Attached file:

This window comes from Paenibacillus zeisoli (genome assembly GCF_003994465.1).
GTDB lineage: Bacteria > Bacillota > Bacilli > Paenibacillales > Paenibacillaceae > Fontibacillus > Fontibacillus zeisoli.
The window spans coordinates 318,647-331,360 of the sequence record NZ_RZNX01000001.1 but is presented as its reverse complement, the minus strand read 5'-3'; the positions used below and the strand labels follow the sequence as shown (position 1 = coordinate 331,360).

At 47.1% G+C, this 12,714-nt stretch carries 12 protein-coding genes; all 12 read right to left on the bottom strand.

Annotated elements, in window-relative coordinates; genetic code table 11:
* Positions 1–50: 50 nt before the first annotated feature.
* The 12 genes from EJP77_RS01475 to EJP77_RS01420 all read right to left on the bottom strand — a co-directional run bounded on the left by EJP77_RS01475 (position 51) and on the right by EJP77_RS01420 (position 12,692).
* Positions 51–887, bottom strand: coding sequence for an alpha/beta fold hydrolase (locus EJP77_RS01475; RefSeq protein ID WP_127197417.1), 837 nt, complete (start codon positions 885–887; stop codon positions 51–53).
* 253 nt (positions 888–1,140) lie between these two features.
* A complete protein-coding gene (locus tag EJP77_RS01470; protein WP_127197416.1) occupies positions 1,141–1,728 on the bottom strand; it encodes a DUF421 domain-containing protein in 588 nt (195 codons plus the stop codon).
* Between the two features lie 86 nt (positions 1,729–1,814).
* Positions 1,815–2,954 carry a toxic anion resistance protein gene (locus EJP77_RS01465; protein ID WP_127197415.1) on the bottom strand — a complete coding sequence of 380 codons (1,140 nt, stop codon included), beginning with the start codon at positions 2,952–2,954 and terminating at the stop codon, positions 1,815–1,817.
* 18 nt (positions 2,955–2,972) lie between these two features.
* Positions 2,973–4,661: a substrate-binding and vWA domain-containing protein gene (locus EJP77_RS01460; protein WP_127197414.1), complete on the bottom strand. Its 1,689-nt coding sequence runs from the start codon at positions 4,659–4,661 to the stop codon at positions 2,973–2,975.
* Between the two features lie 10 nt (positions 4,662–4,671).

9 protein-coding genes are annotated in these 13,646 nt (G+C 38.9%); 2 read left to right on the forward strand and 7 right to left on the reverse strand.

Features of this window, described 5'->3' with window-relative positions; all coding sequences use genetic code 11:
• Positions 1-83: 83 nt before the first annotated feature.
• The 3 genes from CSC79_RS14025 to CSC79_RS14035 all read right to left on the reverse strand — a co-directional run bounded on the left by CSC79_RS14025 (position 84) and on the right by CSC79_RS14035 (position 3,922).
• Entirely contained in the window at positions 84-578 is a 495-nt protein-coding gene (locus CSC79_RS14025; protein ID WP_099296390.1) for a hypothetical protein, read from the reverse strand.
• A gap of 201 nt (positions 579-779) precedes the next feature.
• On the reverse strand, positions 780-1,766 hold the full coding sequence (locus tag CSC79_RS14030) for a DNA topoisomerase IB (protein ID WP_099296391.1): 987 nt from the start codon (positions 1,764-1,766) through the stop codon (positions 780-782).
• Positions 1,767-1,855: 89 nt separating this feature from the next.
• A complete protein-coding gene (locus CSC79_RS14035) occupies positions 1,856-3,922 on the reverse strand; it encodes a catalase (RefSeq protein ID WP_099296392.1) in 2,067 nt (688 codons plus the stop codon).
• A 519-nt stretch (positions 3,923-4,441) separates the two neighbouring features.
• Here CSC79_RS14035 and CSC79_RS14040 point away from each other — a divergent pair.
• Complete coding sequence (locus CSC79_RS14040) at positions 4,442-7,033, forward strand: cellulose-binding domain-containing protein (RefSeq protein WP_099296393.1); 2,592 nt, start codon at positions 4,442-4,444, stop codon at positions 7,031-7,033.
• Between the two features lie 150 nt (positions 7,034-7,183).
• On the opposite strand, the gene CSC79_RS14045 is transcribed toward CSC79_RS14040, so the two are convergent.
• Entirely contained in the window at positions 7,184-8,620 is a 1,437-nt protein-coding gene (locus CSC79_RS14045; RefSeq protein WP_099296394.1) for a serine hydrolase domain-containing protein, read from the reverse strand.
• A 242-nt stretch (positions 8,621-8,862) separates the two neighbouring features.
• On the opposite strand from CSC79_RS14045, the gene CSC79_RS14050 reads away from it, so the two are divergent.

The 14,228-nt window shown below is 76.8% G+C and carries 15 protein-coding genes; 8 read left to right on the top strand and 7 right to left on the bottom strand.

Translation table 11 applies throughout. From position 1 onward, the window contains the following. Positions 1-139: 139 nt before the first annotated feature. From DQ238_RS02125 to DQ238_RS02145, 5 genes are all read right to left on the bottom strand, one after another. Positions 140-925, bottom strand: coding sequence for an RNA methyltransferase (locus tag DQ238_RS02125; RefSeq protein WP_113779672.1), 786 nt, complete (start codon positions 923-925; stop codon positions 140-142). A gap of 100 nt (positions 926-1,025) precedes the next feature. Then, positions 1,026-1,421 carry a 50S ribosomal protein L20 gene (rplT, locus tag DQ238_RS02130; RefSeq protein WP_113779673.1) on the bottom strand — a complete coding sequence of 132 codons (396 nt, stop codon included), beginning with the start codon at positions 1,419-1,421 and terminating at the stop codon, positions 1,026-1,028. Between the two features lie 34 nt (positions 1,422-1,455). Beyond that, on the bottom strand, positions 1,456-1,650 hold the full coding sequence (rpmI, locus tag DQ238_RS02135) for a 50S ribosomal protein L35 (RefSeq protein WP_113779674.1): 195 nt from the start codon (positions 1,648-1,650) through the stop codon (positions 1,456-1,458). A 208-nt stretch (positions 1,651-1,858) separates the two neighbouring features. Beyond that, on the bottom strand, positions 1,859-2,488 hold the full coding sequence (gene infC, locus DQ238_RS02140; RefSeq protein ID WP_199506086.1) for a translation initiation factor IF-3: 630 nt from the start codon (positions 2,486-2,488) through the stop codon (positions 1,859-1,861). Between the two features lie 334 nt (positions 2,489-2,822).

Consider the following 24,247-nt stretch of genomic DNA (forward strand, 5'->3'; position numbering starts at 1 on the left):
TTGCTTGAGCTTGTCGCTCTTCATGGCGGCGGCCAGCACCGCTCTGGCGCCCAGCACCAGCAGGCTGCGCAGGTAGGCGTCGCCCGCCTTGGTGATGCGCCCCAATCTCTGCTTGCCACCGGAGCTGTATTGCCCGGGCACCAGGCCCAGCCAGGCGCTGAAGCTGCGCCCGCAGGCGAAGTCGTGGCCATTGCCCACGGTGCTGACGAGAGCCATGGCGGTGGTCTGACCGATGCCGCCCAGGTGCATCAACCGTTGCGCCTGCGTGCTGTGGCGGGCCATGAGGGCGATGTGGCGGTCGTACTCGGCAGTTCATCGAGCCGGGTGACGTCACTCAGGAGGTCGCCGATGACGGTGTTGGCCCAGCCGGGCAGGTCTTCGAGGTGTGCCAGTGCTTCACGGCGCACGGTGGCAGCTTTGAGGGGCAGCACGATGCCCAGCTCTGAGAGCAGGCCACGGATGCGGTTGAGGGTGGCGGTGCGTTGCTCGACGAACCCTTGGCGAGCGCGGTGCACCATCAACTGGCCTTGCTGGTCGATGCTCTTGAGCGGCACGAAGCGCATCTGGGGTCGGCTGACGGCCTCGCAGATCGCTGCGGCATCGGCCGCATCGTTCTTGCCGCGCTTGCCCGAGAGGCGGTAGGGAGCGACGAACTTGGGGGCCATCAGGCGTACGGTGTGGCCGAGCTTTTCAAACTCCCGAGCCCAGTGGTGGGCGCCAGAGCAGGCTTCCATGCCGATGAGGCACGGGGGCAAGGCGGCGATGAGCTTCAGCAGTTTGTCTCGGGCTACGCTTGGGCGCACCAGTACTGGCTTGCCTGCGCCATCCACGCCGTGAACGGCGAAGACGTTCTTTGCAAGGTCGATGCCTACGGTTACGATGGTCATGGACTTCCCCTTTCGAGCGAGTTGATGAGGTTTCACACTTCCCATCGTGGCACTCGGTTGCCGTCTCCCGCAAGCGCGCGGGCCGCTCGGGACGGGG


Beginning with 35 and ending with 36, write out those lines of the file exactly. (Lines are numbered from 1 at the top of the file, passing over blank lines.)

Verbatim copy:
Consider the following 24,247-nt stretch of genomic DNA (forward strand, 5'->3'; position numbering starts at 1 on the left):
TTGCTTGAGCTTGTCGCTCTTCATGGCGGCGGCCAGCACCGCTCTGGCGCCCAGCACCAGCAGGCTGCGCAGGTAGGCGTCGCCCGCCTTGGTGATGCGCCCCAATCTCTGCTTGCCACCGGAGCTGTATTGCCCGGGCACCAGGCCCAGCCAGGCGCTGAAGCTGCGCCCGCAGGCGAAGTCGTGGCCATTGCCCACGGTGCTGACGAGAGCCATGGCGGTGGTCTGACCGATGCCGCCCAGGTGCATCAACCGTTGCGCCTGCGTGCTGTGGCGGGCCATGAGGGCGATGTGGCGGTCGTACTCGGCAGTTCATCGAGCCGGGTGACGTCACTCAGGAGGTCGCCGATGACGGTGTTGGCCCAGCCGGGCAGGTCTTCGAGGTGTGCCAGTGCTTCACGGCGCACGGTGGCAGCTTTGAGGGGCAGCACGATGCCCAGCTCTGAGAGCAGGCCACGGATGCGGTTGAGGGTGGCGGTGCGTTGCTCGACGAACCCTTGGCGAGCGCGGTGCACCATCAACTGGCCTTGCTGGTCGATGCTCTTGAGCGGCACGAAGCGCATCTGGGGTCGGCTGACGGCCTCGCAGATCGCTGCGGCATCGGCCGCATCGTTCTTGCCGCGCTTGCCCGAGAGGCGGTAGGGAGCGACGAACTTGGGGGCCATCAGGCGTACGGTGTGGCCGAGCTTTTCAAACTCCCGAGCCCAGTGGTGGGCGCCAGAGCAGGCTTCCATGCCGATGAGGCACGGGGGCAAGGCGGCGATGAGCTTCAGCAGTTTGTCTCGGGCTACGCTTGGGCGCACCAGTACTGGCTTGCCTGCGCCATCCACGCCGTGAACGGCGAAGACGTTCTTTGCAAGGTCGATGCCTACGGTTACGATGGTCATGGACTTCCCCTTTCGAGCGAGTTGATGAGGTTTCACACTTCCCATCGTGGCACTCGGTTGCCGTCTCCCGCAAGCGCGCGGGCCGCTCGGGACGGGG